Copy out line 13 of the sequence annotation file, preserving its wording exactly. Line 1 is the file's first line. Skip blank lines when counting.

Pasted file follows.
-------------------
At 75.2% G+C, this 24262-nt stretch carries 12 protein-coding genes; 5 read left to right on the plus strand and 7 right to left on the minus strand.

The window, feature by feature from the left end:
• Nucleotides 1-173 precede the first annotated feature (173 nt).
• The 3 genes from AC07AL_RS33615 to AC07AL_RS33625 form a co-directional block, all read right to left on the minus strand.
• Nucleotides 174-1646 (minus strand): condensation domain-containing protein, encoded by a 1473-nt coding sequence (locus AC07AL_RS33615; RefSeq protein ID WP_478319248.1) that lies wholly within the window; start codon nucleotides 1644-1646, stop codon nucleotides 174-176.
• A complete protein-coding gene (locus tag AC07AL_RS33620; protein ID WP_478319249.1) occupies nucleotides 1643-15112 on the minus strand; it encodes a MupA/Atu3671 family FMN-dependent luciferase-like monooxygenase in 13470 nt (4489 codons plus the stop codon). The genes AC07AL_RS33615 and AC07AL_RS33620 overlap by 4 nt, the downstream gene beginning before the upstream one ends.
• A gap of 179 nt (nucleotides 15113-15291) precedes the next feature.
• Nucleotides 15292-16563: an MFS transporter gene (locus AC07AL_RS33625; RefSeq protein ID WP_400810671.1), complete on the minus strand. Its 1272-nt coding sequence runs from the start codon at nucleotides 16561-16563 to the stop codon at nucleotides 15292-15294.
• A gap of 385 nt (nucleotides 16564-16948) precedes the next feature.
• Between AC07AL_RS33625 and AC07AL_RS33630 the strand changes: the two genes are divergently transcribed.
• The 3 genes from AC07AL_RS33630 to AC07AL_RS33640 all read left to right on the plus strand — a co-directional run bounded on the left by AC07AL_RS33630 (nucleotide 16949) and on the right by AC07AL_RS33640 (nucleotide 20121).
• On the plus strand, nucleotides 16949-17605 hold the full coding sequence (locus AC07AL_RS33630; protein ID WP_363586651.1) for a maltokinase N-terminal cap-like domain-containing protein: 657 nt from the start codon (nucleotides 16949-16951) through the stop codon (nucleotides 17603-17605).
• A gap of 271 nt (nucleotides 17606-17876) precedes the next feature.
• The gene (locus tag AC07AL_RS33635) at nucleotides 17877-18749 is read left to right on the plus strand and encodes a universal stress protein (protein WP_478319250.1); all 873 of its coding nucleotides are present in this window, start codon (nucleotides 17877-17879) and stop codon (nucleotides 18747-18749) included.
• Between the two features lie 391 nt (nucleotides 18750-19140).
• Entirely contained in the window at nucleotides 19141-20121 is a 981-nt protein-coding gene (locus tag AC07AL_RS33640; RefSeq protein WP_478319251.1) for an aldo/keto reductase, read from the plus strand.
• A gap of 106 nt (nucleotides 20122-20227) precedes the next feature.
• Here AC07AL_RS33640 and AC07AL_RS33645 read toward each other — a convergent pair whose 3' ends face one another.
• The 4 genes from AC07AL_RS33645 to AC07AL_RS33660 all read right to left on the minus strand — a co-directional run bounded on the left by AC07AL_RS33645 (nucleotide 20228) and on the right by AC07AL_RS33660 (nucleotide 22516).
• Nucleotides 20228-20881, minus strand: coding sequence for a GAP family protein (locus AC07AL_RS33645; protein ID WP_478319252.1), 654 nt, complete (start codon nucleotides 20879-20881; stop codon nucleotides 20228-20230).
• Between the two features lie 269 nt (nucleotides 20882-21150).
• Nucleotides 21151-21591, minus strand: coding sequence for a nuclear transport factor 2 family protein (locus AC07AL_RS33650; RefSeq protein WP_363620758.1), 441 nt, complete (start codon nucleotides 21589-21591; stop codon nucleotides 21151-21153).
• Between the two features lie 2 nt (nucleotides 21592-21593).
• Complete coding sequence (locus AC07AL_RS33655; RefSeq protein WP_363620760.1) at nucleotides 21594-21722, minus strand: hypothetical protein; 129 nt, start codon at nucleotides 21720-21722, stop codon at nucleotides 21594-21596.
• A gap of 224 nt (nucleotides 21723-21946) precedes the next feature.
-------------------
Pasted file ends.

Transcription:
• A gap of 271 nt (nucleotides 17606-17876) precedes the next feature.